The gall of it all! They're going to 'RESTORE IT"!
This might be a more direct link:
Cool survivor. Good thing I didn't find it.
I'd just wash it, get it going safely, try to wear it out and enjoy every second wind mile!
That's what I'd do Duey, got to love that patina .
While Marmon's are somewhat rare there are many that have been restored and continue the fine reputation earned when sold originally. Even Henry Ford commuted to work in a Marmon when he finally "made it" and could afford the luxury!!!! There will be a joint Marmon, Stutz, and CCCA meet in Gettysburg Pa. in May 2018. I don't know how many Marmons will be there but we will be with our 1927 E-75 Four Passenger Speedster. Marmon won the first Indy 500 in 1909 with a car called a Wasp. They continued production and growth into the finest luxury automobiles (competing with Stutz, Cadilac, and Packard) until 1933 when they over extended financially and eliminated production of automobiles but sometime later built road tractors that were famous for their dependability and heavy hauling. I hope the person that has this Marmon will join the Marmon club and meet some of the finest people in the antique car interest. They have a wealth of knowledge and are always willing to support one another, (like our T people).
R.S., was that the same Marmon as in the Marmon-Herrington four wheel drive conversions on Ford trucks and pickups in the '40's,'50's, and '60's? I've always wondered about that. I remember seeing Marmon trucks back in the late '60's, early,'70's. Dave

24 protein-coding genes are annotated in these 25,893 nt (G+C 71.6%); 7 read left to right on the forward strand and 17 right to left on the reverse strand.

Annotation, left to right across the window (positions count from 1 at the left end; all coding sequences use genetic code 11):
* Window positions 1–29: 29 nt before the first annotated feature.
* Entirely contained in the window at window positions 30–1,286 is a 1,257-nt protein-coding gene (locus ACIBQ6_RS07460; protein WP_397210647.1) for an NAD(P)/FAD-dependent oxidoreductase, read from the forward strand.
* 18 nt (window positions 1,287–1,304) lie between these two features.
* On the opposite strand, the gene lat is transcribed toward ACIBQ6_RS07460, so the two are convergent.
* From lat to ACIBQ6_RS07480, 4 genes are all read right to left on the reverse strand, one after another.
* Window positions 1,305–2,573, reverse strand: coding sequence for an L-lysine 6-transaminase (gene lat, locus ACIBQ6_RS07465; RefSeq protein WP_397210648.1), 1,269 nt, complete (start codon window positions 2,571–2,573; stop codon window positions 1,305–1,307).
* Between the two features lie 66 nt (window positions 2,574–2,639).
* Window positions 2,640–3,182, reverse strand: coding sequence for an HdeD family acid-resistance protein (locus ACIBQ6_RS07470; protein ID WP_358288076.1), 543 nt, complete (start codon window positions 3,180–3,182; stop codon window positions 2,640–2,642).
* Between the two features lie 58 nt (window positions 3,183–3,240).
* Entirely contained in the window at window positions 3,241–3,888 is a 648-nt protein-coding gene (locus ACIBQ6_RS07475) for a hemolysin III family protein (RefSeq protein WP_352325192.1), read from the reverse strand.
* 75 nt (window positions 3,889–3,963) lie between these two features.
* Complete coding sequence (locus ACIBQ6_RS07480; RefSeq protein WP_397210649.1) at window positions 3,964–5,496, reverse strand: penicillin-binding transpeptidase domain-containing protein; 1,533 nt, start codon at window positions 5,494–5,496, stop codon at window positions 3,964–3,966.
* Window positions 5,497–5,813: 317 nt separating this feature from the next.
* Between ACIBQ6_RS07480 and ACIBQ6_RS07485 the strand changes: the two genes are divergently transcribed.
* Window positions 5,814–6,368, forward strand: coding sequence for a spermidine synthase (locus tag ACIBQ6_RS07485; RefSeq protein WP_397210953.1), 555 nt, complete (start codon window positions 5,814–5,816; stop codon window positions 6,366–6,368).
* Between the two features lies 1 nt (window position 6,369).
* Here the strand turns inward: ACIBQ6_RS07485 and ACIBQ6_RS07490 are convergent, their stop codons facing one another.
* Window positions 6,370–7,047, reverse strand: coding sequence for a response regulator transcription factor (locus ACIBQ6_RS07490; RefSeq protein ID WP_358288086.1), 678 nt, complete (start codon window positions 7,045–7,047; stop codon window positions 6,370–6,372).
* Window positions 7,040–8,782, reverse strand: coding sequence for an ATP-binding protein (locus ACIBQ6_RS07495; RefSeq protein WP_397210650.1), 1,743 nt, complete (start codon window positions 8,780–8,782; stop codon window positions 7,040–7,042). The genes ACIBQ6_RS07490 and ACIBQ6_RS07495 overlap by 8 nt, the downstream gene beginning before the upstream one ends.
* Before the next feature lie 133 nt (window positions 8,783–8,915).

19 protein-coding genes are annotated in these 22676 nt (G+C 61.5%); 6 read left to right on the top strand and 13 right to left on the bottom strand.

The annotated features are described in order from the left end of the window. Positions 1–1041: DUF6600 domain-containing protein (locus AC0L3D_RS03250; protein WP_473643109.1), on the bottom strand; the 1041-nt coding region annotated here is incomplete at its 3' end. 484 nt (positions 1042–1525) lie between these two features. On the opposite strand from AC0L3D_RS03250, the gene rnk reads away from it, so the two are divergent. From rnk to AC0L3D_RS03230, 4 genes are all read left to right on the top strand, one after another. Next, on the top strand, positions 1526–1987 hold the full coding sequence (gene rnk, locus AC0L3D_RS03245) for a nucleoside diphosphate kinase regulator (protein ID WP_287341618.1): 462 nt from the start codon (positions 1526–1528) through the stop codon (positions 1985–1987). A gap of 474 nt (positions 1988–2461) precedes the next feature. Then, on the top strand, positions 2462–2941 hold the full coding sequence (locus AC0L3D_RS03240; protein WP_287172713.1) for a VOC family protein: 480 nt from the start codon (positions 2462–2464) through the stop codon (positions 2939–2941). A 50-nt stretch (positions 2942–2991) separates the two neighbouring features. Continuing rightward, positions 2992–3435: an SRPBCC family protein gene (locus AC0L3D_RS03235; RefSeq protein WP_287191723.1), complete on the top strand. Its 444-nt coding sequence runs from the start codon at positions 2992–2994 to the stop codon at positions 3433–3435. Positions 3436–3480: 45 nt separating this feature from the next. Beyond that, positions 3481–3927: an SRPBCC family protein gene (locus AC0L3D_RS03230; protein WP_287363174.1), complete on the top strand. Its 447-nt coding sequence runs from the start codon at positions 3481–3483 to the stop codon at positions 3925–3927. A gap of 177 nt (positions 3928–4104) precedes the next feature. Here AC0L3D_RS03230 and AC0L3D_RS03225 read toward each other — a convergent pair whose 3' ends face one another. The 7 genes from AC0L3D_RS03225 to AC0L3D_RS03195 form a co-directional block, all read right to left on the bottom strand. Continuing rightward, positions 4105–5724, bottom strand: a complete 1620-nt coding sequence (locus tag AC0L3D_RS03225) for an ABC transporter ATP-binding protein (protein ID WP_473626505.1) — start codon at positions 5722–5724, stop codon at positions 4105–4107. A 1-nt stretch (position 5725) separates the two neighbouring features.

Hopefully one day in the future I'll be passed our families 1927 Little Marmon. Not sure when my gpa bought the car but it's a pleasure to drive, it' been restored though back to 1927 standards.
A rare Mormon car. I wonder how many rare Model T Fords are lurking in barns and out buildings to be discovered? Say what is a rare Model T?
Marmon, not Mormon.
Maybe it was owned by a Mormon?
Sorry. I take full responsible for the AI spell check actions in and of my computer. Thank you for the correction.
Cool, My cousin has a 1930 Marmon Roosevelt. Belonged to his father, my grandfather's brother. Been in the family for over 50 years. It's going to get to see the daylight this coming spring. Planning on getting it back in running order. Still in un-restored original condition. I can still remember my grandfather and his brother heading off on rides in that car back when I was a little kid.
I think it is too far gone to just drive. Needs a full rebuild. Not much point in putting a new interior in and not getting the wood right, and not much point having rust hanging off. Might as well do a nice sensitive rebuild, using as much original content as possible. Then take it out and drive it.
Matthew Weaver, you simply cannot post information on a car like that, without pictures.
Agree with Erik
Well, I'll ask if I we can go get some pictures of it over Christmas. When I looked at it a year ago the mice or moths had not been kind to the bottoms of the door panels on the passenger side door. Car has been stored in a dry garage ever since I've been around (43 years). It's supposedly one of 2 Marmons registered in the WV. It made several trips from Preston County to Winchester, VA over US RT.50 in its lifetime. His dad took it to the car show in Winchester over Mothers Day weekend for many years. At least I think it was over Mothers Day weekend. Not sure they even have it anymore.